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Guest columnist Jeff Lee: Public libraries are shedding books and losing visitors — why do we make them bigger?

  • Patrons enter the Jones Library in Amherst in 2021. file photo



Friday, August 19, 2022

Even before the pandemic, public libraries across the country began seeing fewer visitors. In a May 2021 article, Publishers Weekly reported, “In the U.S. there has been a fall of 31% in public library building use over eight years, up to 2018.”

During the same period, libraries were reducing the number of books in their collections in favor of audio, video, and especially online digital formats. Digital materials require no physical space and can be retrieved by patrons in the comfort of their own homes.

It is reasonable to expect that libraries might respond to these diminishing space needs by avoiding costly building expansion projects. However, across the commonwealth we have seen that this is frequently not the case, as expensive and often divisive library enlargement efforts have launched in Holyoke, Greenfield, Woburn, Gloucester, East Bridgewater, and now Amherst, to name a few.

Amherst’s $36.3 million Jones Library renovation and expansion project, which now faces an $11.6 million shortfall due to a rise in construction costs, is particularly aggressive in its quest for space. According to statistics compiled by the Massachusetts Board of Library Commissioners (MBLC), Amherst has the 39th largest library population in the state while the Jones is currently the 22nd largest library. Not reflected is the fact that about half of Amherst’s residents are college students with institutional libraries of their own.

The Jones Library building project will add close to 15,000 square feet and will position the facility as the ninth largest public library in Massachusetts.

Among measures used to justify the enlargement, expansion advocates projected that the Jones Library needs to support a service population of 47,000, 35% of whom are nonresidents (and incidentally do not support the project’s cost with property taxes). A look at MBLC historical data on Jones Library visitors tells a somewhat different story.

Back in 2000 the Jones Library counted 373,075 visitors for the year. The number of annual visitors grew and peaked at 400,000 in 2006, and then began a steady decline. By 2018 visitors had fallen to 276,925, and by 2020, were down to 227,971, representing only 57% of visitor activity experienced during the 2006 peak.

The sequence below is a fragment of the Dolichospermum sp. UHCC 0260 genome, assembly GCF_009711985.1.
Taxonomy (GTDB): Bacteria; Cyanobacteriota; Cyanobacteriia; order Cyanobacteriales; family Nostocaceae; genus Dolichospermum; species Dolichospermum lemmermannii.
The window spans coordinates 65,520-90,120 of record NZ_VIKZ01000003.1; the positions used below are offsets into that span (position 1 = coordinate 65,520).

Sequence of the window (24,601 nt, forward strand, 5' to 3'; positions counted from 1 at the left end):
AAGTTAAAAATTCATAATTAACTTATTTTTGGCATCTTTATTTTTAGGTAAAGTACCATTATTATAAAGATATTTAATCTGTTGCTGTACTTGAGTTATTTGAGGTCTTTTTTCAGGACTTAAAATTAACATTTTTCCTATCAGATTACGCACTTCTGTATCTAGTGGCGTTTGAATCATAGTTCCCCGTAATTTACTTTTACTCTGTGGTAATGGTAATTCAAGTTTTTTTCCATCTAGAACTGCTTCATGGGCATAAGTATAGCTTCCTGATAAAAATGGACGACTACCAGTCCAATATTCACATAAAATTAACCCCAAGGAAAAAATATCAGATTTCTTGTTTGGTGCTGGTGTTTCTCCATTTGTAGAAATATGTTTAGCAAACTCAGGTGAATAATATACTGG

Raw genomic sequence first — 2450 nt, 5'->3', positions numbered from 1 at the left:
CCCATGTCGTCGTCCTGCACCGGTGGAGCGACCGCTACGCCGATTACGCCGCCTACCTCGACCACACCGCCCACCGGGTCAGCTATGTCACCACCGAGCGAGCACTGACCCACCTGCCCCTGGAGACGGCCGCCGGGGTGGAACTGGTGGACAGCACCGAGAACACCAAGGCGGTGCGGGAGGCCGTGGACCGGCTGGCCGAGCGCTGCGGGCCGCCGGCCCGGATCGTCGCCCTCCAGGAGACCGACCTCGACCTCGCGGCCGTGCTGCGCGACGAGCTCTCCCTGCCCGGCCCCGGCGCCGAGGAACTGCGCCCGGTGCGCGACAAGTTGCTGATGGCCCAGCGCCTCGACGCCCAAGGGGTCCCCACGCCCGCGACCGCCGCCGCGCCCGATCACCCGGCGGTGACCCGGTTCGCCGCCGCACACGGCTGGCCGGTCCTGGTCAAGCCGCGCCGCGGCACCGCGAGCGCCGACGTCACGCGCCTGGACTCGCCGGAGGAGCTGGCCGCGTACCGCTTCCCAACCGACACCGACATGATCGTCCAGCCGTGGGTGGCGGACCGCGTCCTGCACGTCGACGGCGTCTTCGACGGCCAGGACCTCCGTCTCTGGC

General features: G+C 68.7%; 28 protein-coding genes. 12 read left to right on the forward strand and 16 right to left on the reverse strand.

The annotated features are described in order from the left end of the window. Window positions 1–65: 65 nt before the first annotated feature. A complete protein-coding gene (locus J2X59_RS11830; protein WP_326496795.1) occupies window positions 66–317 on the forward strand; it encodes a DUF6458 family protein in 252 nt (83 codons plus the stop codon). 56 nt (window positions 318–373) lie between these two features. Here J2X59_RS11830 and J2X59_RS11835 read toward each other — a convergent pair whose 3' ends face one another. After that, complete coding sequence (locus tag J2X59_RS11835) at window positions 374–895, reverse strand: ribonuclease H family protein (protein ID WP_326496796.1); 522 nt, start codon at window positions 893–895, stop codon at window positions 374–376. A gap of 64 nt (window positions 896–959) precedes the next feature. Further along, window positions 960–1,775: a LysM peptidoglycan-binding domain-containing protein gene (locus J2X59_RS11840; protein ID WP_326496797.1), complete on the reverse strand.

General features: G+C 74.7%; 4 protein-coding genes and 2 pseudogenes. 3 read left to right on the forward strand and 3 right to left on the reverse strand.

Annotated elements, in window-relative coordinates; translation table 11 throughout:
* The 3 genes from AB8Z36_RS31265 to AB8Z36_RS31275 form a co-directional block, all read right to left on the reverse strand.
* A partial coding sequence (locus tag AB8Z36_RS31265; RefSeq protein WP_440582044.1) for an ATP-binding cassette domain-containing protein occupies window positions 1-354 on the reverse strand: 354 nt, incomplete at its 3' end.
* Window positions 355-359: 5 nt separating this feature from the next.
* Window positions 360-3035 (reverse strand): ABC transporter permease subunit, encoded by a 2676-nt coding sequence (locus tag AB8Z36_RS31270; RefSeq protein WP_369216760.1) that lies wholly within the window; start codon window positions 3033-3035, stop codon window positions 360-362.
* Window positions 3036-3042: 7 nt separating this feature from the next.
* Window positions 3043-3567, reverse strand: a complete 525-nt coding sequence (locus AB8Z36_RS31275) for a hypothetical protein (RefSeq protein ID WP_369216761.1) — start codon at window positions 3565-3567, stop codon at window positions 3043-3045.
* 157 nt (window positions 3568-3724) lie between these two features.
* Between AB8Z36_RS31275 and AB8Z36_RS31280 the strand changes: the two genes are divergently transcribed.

Traditionally the primary attraction for library visitors has been books. In 2015 the Jones Library conducted a survey which asked respondents to indicate what library services they used. 87% reported using the general collection, followed by 69% seeking help from a librarian, and 68% using interlibrary loan. All other services were used by fewer than 50% of those responding.

Respondents were also asked to rate the importance of different types of items in the general collection. Some 80% rated books as “most important.” Of the remaining formats — videos, audiobooks, periodicals and ebooks — none were rated “most important” by more than 8% of responses.

Perhaps the Jones Library’s recent practice of reducing the number of books in its collection has contributed to the decline in attendance. The MBLC reports that in 2010 the Jones Library had print holdings of 213,388 items. Thousands of hardcopy books were eliminated over the next 12 years until by last year the print holdings count had fallen to 166,117.

With the number of visitors in steady decline, and a substantial amount of shelf space freed up through the elimination of books, does Amherst really need to build the ninth largest public library in Massachusetts?

Of course, when it comes to funding a building project, size matters. The Jones Library renovation and expansion is part of Amherst’s four building project plan, along with a new elementary school, fire station and Department of Public Works headquarters. Over the past months the construction cost estimate for the four projects has escalated from $90 million to $130 million and has yet to be pinned down.

Amherst decision makers may be faced with the painful choice of dropping one of the building projects or asking the voters to pass a tax override, which is likely to be financially crippling for many.

This begs the question: of a library renovation-expansion, a new elementary school, a replacement of the 95-year-old Central Fire Station and a replacement of the 100-year-old Department of Public Works facility, which are luxuries, and which are necessities?

Jeff Lee is a resident of Amherst with an interest in town government.